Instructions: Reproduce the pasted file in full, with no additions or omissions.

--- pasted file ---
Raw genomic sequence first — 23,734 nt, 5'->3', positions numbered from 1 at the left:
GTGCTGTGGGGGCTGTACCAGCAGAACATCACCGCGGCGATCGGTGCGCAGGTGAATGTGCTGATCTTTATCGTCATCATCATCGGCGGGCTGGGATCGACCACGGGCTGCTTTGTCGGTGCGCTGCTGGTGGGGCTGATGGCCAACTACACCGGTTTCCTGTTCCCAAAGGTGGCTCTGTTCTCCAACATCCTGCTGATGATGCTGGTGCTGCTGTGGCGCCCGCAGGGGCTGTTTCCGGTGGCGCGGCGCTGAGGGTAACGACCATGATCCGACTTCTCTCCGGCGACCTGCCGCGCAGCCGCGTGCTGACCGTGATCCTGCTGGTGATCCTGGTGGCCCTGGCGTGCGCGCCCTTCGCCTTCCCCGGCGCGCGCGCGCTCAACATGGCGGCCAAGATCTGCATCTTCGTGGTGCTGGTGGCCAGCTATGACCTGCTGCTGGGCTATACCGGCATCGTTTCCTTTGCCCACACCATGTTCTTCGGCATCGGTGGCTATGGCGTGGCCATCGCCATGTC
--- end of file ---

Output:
Raw genomic sequence first — 23,734 nt, 5'->3', positions numbered from 1 at the left:
GTGCTGTGGGGGCTGTACCAGCAGAACATCACCGCGGCGATCGGTGCGCAGGTGAATGTGCTGATCTTTATCGTCATCATCATCGGCGGGCTGGGATCGACCACGGGCTGCTTTGTCGGTGCGCTGCTGGTGGGGCTGATGGCCAACTACACCGGTTTCCTGTTCCCAAAGGTGGCTCTGTTCTCCAACATCCTGCTGATGATGCTGGTGCTGCTGTGGCGCCCGCAGGGGCTGTTTCCGGTGGCGCGGCGCTGAGGGTAACGACCATGATCCGACTTCTCTCCGGCGACCTGCCGCGCAGCCGCGTGCTGACCGTGATCCTGCTGGTGATCCTGGTGGCCCTGGCGTGCGCGCCCTTCGCCTTCCCCGGCGCGCGCGCGCTCAACATGGCGGCCAAGATCTGCATCTTCGTGGTGCTGGTGGCCAGCTATGACCTGCTGCTGGGCTATACCGGCATCGTTTCCTTTGCCCACACCATGTTCTTCGGCATCGGTGGCTATGGCGTGGCCATCGCCATGTC